If you are on Social Security Disability benefits now and want to return to work, you may be able to do so. In fact, the Social Security Administration does want to help people get back to work if and when they are able to support themselves.
The Ticket to Work program is designed for cases like yours. You may not yet know if you will be able to sustain employment or work regularly, but if you want to consider going back to work, the Ticket to Work program is a good place to start. This program supports career development for people who currently receive SSDI but who would like to go back to work and become financially independent from SSDI.
Along with this program, you may want to participate in the Plan for Achieving Self-Support program, or PASS. It lets you set aside some resources and income while you start working, which allows you to pay for services or items you’ll need to reach your work goals.
Will you lose your Social Security Disability benefits if you return to work?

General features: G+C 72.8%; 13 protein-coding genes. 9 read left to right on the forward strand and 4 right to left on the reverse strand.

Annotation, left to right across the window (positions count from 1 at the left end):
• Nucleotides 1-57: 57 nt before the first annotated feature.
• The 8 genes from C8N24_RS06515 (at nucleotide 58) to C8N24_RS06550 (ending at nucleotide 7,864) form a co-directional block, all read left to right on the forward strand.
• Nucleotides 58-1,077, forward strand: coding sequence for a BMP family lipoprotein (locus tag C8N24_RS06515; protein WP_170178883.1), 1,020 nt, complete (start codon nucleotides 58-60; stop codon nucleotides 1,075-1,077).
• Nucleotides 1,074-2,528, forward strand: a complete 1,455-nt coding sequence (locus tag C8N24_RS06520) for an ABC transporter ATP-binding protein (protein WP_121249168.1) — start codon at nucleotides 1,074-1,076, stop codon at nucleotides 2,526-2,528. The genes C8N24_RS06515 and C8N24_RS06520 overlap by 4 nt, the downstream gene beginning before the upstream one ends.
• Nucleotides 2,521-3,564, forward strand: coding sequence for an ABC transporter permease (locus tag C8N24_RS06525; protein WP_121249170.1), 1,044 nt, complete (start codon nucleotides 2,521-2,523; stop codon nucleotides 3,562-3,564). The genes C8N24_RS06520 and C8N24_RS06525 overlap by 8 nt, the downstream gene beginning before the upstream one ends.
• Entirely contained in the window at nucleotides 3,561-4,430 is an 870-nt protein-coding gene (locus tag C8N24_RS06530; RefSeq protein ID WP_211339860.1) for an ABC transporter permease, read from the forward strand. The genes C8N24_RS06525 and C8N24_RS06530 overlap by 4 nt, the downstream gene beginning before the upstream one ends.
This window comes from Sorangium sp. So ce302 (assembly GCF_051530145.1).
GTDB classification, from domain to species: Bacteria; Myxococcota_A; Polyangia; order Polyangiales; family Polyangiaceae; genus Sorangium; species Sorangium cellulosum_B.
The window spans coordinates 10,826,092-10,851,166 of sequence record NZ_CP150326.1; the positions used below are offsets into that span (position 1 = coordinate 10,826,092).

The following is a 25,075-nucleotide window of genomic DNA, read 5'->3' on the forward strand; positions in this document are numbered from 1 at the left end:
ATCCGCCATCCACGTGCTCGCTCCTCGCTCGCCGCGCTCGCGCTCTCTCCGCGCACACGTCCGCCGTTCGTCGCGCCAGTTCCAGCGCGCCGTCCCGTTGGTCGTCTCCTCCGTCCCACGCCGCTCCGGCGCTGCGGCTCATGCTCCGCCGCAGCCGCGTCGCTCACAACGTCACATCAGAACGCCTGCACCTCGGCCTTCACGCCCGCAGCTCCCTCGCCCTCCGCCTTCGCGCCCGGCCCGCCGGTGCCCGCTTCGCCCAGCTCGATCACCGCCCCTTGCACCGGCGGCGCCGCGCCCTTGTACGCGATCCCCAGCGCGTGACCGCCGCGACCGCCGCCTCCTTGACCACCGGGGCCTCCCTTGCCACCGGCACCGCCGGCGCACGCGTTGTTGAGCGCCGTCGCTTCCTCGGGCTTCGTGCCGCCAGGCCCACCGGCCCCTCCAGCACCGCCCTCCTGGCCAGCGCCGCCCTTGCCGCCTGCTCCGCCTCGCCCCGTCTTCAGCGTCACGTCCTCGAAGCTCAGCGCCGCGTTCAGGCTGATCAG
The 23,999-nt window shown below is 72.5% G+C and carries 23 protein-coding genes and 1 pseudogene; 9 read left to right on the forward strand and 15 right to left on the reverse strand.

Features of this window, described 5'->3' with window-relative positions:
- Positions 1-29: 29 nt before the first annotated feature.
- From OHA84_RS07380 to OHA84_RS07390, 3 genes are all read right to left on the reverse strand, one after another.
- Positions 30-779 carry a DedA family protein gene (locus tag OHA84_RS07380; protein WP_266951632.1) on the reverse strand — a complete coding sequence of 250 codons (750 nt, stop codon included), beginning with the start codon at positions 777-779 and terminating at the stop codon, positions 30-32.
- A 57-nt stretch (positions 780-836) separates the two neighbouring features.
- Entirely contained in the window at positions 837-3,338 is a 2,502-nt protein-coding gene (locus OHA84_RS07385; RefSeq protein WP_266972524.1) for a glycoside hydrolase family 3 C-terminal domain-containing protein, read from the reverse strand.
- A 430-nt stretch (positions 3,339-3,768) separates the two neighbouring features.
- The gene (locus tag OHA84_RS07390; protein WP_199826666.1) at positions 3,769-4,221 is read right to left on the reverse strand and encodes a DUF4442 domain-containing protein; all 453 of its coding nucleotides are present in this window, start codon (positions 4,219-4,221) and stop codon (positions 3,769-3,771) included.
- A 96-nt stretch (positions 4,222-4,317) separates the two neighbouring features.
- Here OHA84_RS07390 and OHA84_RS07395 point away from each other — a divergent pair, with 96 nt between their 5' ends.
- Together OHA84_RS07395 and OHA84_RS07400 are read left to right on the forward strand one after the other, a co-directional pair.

If you’re participating in the Ticket to Work program, you can keep your current SSDI benefits and Medicare for at least nine months, no matter how much you earn. This is called a Trial Work Period (TWP.)
If you continue working past the TWP, you will still qualify for benefits if your income is below what SSA considered “substantial gainful activity.” In addition, if your benefits are terminated due to income but you later have a relapse of your condition, you will qualify for expedited reinstatement of your benefits and temporary payments while you work through the process.
These are some things to consider if you are interested in returning to work. The programs are there to help guide you without risking your benefits.